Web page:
Canadian Ship Sinking Blamed on Human Error


More lawsuits have recently been filed against the Canadian company B.C. Ferries over the March 22, 2006 sinking of the Queen of the North. The ship ran aground and then sank off the northern coast of British Columbia last year, and two passengers, still missing, have been presumed dead.

Lawrence and Nancy Papineau of Vancouver, British Columbia claim B.C. Ferries did not train the crew adequately, failed to supervise the crew on the bridge, and failed to keep a proper lookout.

According to emergency responders, the ship took approximately an hour to sink, giving passengers time to evacuate into lifeboats. The internal investigative report issued by B.C. Ferries concluded that the Queen of the North failed to make required course changes, and the ship traveled straight on an incorrect course for almost 15 minutes until its grounding on an island.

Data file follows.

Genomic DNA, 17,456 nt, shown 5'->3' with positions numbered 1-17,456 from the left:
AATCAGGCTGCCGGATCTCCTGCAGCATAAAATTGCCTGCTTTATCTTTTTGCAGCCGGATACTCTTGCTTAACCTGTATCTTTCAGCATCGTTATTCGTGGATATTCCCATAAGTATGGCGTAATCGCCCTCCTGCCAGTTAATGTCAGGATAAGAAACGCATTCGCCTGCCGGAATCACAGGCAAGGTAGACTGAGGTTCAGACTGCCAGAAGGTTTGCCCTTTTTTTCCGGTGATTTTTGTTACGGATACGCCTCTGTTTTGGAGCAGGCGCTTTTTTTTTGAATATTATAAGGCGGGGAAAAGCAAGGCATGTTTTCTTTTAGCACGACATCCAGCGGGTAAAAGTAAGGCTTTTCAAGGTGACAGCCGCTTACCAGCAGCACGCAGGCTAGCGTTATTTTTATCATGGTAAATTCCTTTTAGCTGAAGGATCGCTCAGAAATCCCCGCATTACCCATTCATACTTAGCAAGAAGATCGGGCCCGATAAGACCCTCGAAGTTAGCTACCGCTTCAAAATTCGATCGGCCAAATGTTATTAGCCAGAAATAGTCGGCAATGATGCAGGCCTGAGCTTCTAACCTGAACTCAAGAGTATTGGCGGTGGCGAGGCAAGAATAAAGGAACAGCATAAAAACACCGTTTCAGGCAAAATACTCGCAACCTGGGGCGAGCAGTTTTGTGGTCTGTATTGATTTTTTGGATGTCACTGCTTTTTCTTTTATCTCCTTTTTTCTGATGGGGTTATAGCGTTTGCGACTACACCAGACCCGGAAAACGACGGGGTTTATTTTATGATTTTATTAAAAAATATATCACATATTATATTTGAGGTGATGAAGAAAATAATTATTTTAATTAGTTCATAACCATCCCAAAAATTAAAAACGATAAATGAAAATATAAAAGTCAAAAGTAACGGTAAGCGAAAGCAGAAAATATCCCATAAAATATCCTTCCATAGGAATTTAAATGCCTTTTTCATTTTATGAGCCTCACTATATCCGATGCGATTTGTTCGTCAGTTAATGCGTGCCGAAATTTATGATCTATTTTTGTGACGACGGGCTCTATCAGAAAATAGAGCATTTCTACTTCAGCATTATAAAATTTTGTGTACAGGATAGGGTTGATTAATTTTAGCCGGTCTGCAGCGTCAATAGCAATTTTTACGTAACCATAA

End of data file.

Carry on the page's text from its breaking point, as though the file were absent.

In late March 2007, B.C. Ferries released its final report on the sinking of the ship and blamed the accident on human error caused by three members, specifically the helmswoman, who was at the wheel of the ship and the ship’s second and fourth officers, who were in charge of navigation.